It’s hard to believe. It’s been 175 years since the book was published.
Originally titled “A Christmas Carol. In Prose. Being a Ghost Story of Christmas,” Charles Dickens’ novella was published on December 19, 1843.
An instant hit, it sold out by Christmas Eve.
When it first became available in America in January 1844, it was priced at 6 cents in book shops in New York and Washington.
The London Spectator newspaper (in a review carried by the Alexandria Gazette and Virginia Advertiser) called it “a most appropriate Christmas offering,” which it hoped would lead to “a spirit of wide and wholesome philanthropy.”
Over the decades, the story has become a holiday favorite, still being read by millions and performed in a variety of venues from stage plays to TV shows and even cartoons.
In 1904, young Frank Bonner presented “An Appreciation of Dickens” as part of the high school Christmas program in Missoula, followed by an adaptation of “A Christmas Carol” performed by nine fellow students.
The following year, the holiday program at Irving School (aka, “Old Central”), which housed both grade school and high school, featured skits called “Christmas Eve in Scrooge’s Office” and “The Fezziwig Ball.”
On Christmas Day 1913, the Missoulian newspaper featured “An Editorial by Charles Dickens” adapted from “A Christmas Carol.”
Richard Jones, who conducts Dickens London Tours, recently researched the seemingly endless versions of the story produced on film or TV.
The earliest to be found was a 1901 silent film titled “Scrooge (or Marley’s Ghost),” created by Robert W. Paul. If you click on the link to watch, Jones suggests you “Keep an eye on the section, in scene two, when Marley’s face manifests on the doorknocker, and inadvertently, makes a brief appearance through the back of Scrooge’s hat!”
Other film adaptations followed in 1910 and 1935, but the one released in 1938 starring Reginald Owen as Scrooge became a mainstay for decades (still being aired on TV stations at Christmastime). MGM reportedly wanted Lionel Barrymore to play Scrooge, but he had become nearly crippled by arthritis and was unable to perform.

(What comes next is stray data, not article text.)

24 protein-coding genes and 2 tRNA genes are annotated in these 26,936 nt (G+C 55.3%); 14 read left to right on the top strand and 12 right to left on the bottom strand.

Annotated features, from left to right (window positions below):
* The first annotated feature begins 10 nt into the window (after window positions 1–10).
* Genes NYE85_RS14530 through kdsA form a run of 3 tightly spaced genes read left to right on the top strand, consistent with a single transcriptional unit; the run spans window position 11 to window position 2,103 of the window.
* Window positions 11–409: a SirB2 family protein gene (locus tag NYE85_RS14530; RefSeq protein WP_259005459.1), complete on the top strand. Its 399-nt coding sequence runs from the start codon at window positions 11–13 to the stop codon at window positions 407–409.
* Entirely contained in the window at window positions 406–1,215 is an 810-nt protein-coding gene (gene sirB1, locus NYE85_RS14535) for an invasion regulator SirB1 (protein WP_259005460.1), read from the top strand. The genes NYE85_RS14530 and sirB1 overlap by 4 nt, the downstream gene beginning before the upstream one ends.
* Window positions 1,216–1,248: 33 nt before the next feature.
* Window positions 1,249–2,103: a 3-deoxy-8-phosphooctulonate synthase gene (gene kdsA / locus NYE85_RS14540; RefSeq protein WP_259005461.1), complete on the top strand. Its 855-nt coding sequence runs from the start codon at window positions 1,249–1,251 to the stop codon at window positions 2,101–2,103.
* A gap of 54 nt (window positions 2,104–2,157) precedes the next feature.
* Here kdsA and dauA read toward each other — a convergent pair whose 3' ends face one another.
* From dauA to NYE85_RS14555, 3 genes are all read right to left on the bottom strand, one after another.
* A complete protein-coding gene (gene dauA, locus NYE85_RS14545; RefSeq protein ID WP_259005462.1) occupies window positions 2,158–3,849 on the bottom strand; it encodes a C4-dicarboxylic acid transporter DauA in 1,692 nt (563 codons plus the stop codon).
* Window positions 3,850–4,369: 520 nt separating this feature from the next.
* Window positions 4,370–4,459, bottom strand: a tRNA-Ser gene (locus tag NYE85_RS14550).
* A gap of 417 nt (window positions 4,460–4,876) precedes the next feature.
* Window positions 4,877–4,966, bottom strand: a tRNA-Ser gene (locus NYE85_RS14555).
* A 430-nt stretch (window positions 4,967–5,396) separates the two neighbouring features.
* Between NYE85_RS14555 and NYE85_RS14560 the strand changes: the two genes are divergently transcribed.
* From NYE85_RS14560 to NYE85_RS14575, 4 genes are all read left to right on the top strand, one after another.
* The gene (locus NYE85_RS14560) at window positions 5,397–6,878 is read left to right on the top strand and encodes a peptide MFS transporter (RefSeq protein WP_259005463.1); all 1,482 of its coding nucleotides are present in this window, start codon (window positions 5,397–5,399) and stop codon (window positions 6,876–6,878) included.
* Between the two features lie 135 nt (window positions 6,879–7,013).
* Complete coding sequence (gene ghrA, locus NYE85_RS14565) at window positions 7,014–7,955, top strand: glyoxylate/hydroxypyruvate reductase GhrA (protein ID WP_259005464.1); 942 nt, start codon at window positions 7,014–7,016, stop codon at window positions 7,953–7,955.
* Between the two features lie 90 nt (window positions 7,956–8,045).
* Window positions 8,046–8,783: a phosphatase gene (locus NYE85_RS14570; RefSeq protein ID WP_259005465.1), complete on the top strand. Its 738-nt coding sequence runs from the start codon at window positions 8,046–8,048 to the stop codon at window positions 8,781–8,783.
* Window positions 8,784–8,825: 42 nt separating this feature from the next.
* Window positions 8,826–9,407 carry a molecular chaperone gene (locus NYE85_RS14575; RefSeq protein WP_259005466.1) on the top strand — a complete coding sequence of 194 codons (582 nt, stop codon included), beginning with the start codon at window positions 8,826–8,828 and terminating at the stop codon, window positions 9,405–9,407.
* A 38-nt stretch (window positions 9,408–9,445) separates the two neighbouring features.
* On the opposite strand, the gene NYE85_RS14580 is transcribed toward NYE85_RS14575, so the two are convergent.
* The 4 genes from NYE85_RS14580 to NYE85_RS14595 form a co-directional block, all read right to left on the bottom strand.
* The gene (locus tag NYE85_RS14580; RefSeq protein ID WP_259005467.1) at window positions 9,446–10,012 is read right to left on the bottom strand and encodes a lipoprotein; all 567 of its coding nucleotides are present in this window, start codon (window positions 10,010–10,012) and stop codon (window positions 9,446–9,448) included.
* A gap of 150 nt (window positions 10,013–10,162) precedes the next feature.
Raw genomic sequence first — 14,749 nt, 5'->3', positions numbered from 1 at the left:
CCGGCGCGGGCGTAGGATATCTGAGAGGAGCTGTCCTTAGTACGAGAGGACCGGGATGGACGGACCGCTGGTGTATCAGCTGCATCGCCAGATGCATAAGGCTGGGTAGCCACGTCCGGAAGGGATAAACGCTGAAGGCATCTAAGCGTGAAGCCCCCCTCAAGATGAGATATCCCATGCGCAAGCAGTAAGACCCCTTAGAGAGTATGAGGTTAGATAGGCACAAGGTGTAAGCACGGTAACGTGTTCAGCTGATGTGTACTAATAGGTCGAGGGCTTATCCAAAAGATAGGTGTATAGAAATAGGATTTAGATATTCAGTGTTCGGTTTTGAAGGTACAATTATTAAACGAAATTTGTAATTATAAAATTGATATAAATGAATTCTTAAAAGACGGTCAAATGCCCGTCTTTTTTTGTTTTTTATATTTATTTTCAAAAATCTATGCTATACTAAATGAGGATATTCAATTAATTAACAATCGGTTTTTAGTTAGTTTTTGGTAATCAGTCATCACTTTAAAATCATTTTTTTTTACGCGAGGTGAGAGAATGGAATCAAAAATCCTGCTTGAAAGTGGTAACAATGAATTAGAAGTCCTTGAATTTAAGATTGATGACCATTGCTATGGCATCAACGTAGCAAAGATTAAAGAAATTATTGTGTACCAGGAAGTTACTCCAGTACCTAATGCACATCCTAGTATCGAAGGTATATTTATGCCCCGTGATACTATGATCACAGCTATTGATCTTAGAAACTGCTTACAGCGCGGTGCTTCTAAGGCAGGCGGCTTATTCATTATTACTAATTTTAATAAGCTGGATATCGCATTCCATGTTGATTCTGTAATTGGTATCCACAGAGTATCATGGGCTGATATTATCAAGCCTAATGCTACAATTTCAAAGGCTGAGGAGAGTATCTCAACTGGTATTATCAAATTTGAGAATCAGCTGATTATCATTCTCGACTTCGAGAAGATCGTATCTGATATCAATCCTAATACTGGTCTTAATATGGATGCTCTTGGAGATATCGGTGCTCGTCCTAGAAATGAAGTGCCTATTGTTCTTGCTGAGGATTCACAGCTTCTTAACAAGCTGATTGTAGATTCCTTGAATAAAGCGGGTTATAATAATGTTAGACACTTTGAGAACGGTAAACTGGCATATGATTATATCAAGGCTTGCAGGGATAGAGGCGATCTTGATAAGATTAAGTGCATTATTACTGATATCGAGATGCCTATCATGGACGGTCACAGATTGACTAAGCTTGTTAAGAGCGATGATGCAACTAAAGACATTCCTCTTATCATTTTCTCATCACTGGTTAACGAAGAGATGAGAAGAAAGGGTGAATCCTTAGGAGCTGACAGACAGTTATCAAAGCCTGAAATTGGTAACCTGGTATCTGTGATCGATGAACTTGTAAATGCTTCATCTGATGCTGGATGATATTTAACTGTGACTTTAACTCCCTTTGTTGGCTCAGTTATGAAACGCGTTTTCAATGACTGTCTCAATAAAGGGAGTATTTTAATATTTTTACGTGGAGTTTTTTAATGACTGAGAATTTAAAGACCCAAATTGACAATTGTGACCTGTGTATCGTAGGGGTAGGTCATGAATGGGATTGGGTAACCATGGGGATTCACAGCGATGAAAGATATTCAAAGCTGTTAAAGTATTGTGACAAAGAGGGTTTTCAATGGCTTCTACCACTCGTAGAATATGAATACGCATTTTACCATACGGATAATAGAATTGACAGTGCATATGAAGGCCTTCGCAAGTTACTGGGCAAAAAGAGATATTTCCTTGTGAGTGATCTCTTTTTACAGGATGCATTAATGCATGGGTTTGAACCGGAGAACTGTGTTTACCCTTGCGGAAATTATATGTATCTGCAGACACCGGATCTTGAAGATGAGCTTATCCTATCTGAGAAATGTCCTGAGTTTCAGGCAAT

Many critics have declared Alastair Sim’s 1951 portrayal of Scrooge the best film adaptation, ever. I won’t disagree, but I like both the ‘38 and the ‘51 versions as well.
Among the likely and unlikely actors to portray Scrooge over the years have been Vincent Price, Frederic March, Basil Rathbone, Sterling Hayden, Albert Finney, George C. Scott, Jack Palance, Patrick Stewart, Kelsey Grammer and Jim Carey – not to mention Scrooge McDuck and Mr. Magoo.
There is still one version I can’t wait to see.
It was performed last year on BBC1 in London to critical acclaim – well, acclaim if one considers “wonderfully warped” to be acclaim.
Titled “A Christmas Carol Goes Wrong,” the players of the “Mischief Theatre” created a blundering, fictional group called the Cornley Polytechnic Drama Society with “sets falling apart, props failing apart, stagehands and set dressers trying hard to put things right.”
Bob Cratchit can’t seem to learn his lines, so prompting notes were placed everywhere on the set. There was as much drama going on backstage as onstage. You get the idea. Hopefully, it’ll be performed soon on this side of the pond.
Hopefully, too, the wishes of Scrooge’s young nephew, Fred, will once again guide us through the holiday season and beyond.
In his (er, Dickens’) words, let it be “a good time; a kind, forgiving, charitable, pleasant time … the only time I know of, in the long calendar of the year, when men and women seem by one consent to open their shut-up hearts freely, and to think of people below them as if they really were fellow-passengers to the grave, and not another race of creatures bound on other journeys.”
Hopefully we all may learn “to keep Christmas well.
Jim Harmon is a longtime Missoula news broadcaster, now retired, who writes a weekly history column for Missoula Current. You can contact Jim at email@example.com.